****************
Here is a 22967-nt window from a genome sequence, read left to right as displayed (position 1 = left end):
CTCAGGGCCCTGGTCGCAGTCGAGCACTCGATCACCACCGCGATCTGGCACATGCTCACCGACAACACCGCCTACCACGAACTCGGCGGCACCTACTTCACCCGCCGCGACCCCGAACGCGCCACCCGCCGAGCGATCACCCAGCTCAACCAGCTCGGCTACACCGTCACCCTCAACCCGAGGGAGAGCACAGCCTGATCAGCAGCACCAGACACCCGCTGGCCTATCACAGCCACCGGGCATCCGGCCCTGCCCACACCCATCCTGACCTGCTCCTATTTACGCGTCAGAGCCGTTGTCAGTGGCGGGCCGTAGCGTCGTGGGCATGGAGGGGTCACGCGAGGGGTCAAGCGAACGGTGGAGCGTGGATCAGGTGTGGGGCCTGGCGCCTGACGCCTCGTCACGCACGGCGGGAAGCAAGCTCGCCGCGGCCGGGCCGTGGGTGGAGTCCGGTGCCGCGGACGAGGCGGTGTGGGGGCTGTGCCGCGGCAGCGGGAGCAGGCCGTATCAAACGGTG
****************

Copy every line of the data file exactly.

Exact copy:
Here is a 22967-nt window from a genome sequence, read left to right as displayed (position 1 = left end):
CTCAGGGCCCTGGTCGCAGTCGAGCACTCGATCACCACCGCGATCTGGCACATGCTCACCGACAACACCGCCTACCACGAACTCGGCGGCACCTACTTCACCCGCCGCGACCCCGAACGCGCCACCCGCCGAGCGATCACCCAGCTCAACCAGCTCGGCTACACCGTCACCCTCAACCCGAGGGAGAGCACAGCCTGATCAGCAGCACCAGACACCCGCTGGCCTATCACAGCCACCGGGCATCCGGCCCTGCCCACACCCATCCTGACCTGCTCCTATTTACGCGTCAGAGCCGTTGTCAGTGGCGGGCCGTAGCGTCGTGGGCATGGAGGGGTCACGCGAGGGGTCAAGCGAACGGTGGAGCGTGGATCAGGTGTGGGGCCTGGCGCCTGACGCCTCGTCACGCACGGCGGGAAGCAAGCTCGCCGCGGCCGGGCCGTGGGTGGAGTCCGGTGCCGCGGACGAGGCGGTGTGGGGGCTGTGCCGCGGCAGCGGGAGCAGGCCGTATCAAACGGTG